In my view the general public is not interested in the fine distinctions advanced by ARB as to why IT persons (landscape architects, naval architects etc) not on ARB's register can still legitimately call themselves "Architect" whilst some building professionals cannot.

    Pandora's "Architect" box is open and no amount of internal censorship at ARB or "trying to get the right message across" will change the fact that protection of title now has little value to architects.
    Conversely, ARB's own income is wholly dependent on maintaining the fiction that title protection is worth £98.50 pa.

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  • Have to agree with DB on this, but perhaps it isn't ARB, but one or more key individuals?
    Don't agree with any of the ex-presidents - if they were to cast stones at their own organisation, the noise of shattering glass would be deafening. And they should.
    "Protection" (I prefer restriction, more accurate) of title is the penultimate step towards full professional status - so getting rid of that is not a good idea. Unless architecture is considered a pseudo-profession?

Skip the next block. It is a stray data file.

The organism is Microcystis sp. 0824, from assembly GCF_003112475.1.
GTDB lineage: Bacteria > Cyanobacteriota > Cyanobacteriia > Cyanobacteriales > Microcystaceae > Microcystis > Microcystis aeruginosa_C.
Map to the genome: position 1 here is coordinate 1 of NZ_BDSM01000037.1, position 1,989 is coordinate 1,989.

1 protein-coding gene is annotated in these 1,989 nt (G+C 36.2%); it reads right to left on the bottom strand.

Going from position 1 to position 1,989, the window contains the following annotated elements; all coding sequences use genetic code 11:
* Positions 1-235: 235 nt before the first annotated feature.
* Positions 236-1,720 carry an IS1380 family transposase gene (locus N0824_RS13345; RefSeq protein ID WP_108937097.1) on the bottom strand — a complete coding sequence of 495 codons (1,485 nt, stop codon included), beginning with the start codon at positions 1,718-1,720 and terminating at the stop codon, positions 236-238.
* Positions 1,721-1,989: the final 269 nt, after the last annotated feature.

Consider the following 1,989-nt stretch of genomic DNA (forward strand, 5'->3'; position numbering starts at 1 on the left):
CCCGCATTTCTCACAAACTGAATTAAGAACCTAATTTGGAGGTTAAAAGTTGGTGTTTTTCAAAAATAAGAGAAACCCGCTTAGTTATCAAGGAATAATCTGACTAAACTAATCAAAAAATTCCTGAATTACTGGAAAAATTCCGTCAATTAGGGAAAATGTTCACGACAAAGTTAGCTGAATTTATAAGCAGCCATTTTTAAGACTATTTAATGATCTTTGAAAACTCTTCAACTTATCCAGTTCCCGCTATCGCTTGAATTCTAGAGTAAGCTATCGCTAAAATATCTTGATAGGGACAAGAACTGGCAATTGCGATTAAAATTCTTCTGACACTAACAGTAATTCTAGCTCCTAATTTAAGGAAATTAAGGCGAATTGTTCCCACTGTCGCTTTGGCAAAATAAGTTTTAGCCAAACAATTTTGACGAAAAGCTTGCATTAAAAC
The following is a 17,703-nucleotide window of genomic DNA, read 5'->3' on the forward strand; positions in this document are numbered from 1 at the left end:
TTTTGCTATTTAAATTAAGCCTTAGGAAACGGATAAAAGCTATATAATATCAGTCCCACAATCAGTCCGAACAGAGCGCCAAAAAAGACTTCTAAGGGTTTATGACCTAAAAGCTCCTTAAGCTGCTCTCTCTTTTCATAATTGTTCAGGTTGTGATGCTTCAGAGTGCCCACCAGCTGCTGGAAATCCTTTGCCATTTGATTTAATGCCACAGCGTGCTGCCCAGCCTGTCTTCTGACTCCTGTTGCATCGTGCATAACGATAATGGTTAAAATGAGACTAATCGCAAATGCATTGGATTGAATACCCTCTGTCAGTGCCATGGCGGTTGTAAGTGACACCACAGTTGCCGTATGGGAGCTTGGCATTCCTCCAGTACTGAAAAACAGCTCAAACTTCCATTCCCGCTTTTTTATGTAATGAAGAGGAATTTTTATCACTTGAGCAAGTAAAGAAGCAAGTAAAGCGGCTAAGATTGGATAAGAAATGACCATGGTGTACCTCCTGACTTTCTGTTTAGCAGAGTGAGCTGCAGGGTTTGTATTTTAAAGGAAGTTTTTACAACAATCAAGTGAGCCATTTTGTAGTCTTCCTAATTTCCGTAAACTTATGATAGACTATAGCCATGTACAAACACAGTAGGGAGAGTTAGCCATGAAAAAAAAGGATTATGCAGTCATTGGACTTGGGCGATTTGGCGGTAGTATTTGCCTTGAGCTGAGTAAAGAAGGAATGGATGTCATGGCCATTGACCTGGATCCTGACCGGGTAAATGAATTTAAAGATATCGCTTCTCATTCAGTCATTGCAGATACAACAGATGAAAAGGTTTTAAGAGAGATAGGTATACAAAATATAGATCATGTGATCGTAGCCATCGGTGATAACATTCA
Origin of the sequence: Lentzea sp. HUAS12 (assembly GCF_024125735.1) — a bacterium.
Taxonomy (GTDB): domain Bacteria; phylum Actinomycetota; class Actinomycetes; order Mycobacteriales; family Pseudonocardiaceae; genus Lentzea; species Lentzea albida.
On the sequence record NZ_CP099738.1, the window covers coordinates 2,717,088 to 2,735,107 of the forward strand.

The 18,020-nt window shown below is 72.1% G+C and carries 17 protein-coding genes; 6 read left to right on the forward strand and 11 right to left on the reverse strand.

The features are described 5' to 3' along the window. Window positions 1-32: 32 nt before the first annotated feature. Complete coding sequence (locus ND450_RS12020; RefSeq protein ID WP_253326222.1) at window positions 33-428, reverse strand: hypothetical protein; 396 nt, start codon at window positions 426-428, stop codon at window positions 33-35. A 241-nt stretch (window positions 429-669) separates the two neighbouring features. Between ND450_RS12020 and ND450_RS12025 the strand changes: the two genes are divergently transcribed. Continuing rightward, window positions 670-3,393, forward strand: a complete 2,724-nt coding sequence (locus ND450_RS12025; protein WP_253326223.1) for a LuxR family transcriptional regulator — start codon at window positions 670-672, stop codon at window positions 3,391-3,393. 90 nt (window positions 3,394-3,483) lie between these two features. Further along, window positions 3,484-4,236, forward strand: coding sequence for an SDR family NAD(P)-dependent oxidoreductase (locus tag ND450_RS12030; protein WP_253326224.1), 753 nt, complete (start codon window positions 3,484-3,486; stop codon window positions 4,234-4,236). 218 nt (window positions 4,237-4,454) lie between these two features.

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  • it's really annoying to hear people replying to this subject with the example of "yeah but what about enterprise architects" who basically set up computer systems and infrastructure.

    Look, it's simple. This is applicable to anyone who calls themselves any architect and is working as an architect, taking work away from architects.

    So it should be the role of architect as well as job title. I don't understand why people are not for this, we have to protect the profession, it's already marginalised enough as it is.

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  • zecks_marquise

    @LunaVC please define exactly what service an architect provides, which no other professional is able to provide. You will find that it is a very short list. Now write a list of the services that most successful architecture practices provide. Much longer. If we became locked to a few specialist services, we would be committing financial suicide.